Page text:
The rise in spear-phishing as a means to deliver potentially devastating malware to businesses has been one of the more troubling trends in cyber-security over the past year. And it’s a trend that looks likely to continue. Although, as experience tells us, these types of threats tend not to stand still, ever evolving to maintain it's capability to cause chaos.
Just as many of us are winding down for a well-earned break, this is exactly the time of year when cyber criminals are ramping up their activity.
Last year’s festive holiday season was dubbed “CyberCriminal Christmas” as online fraud attempts spiked between November and January. But it’s not just retailers that need to be wary; businesses of all types need to be wary of letting their guard down.
It might be one of the older forms of cyber-threat, but Phishing is on the increase. The first quarter of the year saw a rise in excess of 200% from the tail-end of the previous year. With cyber-security specialists Mimecast reporting that phishing accounts for 90% of all hacking attacks. It's an alarming rise and cause for concern.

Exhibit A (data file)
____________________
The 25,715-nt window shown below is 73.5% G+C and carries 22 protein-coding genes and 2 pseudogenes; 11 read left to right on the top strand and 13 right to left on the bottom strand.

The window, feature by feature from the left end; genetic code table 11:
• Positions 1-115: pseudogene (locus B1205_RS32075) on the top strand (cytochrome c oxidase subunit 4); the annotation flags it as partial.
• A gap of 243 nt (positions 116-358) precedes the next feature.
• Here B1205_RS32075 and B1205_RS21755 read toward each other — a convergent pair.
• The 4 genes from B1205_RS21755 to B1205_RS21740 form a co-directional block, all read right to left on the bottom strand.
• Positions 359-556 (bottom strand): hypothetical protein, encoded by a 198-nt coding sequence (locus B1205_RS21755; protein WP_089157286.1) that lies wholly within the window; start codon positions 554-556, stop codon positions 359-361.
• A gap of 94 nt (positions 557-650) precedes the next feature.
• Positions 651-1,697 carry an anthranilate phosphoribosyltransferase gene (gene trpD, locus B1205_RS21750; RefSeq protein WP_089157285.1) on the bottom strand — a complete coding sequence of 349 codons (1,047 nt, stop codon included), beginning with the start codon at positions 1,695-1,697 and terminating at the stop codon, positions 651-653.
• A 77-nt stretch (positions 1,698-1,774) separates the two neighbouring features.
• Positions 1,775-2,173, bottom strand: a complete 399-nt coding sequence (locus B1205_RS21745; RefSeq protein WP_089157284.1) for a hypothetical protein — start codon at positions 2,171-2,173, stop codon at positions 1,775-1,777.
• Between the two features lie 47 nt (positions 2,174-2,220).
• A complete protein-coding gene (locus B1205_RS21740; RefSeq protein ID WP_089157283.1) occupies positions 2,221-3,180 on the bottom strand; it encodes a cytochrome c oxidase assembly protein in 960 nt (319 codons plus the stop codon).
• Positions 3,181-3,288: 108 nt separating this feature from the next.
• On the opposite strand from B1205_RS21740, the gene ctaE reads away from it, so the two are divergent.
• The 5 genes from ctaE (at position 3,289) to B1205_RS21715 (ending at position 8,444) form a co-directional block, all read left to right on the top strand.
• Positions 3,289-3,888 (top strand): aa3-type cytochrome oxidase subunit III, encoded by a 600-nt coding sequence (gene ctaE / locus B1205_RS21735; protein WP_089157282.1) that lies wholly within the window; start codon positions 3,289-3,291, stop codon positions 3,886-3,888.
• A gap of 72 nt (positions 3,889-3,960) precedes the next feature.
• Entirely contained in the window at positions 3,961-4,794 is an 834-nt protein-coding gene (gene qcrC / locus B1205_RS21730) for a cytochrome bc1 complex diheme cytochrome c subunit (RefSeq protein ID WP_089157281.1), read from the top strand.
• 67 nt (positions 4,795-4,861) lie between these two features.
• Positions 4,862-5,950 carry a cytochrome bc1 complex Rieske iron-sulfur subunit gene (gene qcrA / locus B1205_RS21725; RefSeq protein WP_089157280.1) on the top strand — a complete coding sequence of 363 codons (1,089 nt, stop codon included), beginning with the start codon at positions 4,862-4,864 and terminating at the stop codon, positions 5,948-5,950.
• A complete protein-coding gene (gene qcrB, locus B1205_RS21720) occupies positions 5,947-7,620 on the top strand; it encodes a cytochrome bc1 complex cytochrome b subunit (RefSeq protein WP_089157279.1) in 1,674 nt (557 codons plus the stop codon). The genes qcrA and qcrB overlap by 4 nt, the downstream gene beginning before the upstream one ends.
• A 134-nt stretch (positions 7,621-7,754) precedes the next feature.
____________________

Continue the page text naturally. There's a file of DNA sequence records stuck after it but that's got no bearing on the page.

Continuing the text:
For specific IT products, it’s not the FCA’s practice to hand out official endorsements. As such, (and rather unfortunately,) there isn’t a ‘stamp of approval’ to look for when shopping around for tech solutions.But of course, the issue of FCA needs to be a top priority when making those decisions. In a whole range of areas, from storing call records, through to managing relationships with clients, the correct approach involves considering carefully what the specific regulations say, and choosing a product that will keep you on the right side of those rules.
Statistically, your organisation is likely to be targeted by cyber criminals at some point - and, of course, building the type of environment to protect you against that threat requires financial outlay. So how much should you be spending - and where should resources be allocated?
Online security is one of the biggest dangers faced by a business these days with the collective cost to UK businesses reported to be in excess of £34billion annually. And the rise in remote working brings with it an increased threat of data breaches and security risks.
A recent study suggests that the majority of organisations (97%) have an IT security policy in place. But when it comes to staff actually following that policy, demonstrating security ‘savvy-ness’ and taking responsibility for their actions in real life - a different story starts to emerge.